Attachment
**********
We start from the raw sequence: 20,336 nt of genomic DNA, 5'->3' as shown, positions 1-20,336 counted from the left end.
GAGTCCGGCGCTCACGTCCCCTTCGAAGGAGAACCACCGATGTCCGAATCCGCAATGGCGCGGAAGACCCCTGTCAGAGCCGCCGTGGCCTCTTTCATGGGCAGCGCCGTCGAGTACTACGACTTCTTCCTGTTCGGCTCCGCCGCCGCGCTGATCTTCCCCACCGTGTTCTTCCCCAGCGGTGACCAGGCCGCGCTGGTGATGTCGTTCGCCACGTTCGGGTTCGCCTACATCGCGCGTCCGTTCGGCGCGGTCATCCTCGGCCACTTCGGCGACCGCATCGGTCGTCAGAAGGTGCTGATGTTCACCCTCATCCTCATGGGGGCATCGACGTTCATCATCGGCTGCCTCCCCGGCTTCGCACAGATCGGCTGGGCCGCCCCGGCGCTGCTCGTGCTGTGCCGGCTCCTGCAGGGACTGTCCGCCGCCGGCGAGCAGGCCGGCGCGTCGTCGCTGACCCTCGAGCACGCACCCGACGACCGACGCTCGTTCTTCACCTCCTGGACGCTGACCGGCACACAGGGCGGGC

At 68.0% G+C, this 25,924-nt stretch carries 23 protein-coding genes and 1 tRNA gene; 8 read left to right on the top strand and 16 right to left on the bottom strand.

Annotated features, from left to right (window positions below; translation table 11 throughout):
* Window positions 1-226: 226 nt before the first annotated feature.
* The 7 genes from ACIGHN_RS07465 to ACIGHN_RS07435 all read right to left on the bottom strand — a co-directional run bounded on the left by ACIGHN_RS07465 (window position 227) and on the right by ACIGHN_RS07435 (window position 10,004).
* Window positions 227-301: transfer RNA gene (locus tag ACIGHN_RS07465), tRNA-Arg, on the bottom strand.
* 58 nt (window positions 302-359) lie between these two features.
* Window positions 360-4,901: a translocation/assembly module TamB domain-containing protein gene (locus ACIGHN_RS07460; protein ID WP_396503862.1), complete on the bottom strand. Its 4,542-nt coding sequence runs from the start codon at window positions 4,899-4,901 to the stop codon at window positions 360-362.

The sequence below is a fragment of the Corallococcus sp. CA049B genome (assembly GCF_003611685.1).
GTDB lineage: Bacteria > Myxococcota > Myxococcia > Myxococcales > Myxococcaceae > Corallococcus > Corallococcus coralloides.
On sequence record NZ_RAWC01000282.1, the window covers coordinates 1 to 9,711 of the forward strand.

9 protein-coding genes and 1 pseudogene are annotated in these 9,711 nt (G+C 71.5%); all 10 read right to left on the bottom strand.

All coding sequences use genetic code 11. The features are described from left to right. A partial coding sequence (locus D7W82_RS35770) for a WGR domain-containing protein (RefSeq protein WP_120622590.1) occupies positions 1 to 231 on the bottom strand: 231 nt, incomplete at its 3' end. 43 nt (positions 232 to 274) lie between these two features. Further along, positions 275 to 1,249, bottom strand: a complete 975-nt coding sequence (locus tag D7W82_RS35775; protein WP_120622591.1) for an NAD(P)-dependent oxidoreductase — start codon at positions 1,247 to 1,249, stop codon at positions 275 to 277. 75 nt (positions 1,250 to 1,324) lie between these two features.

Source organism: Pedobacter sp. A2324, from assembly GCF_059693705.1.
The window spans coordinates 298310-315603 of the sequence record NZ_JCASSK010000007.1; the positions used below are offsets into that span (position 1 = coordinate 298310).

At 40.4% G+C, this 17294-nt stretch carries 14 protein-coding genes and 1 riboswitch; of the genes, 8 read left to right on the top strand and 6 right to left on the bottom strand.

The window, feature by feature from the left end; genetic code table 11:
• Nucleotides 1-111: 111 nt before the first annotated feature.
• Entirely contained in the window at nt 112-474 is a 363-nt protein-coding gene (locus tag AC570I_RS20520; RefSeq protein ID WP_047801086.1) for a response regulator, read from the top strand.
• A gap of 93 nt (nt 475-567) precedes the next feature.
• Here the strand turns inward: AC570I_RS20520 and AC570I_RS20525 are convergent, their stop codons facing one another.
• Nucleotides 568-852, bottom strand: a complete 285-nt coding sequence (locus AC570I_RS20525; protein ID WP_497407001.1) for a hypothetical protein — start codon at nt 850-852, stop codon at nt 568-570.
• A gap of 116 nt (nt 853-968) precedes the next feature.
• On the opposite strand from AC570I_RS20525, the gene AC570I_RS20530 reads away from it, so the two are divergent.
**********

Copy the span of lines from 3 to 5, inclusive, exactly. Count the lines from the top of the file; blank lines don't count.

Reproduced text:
At 68.0% G+C, this 25,924-nt stretch carries 23 protein-coding genes and 1 tRNA gene; 8 read left to right on the top strand and 16 right to left on the bottom strand.

Annotated features, from left to right (window positions below; translation table 11 throughout):
* Window positions 1-226: 226 nt before the first annotated feature.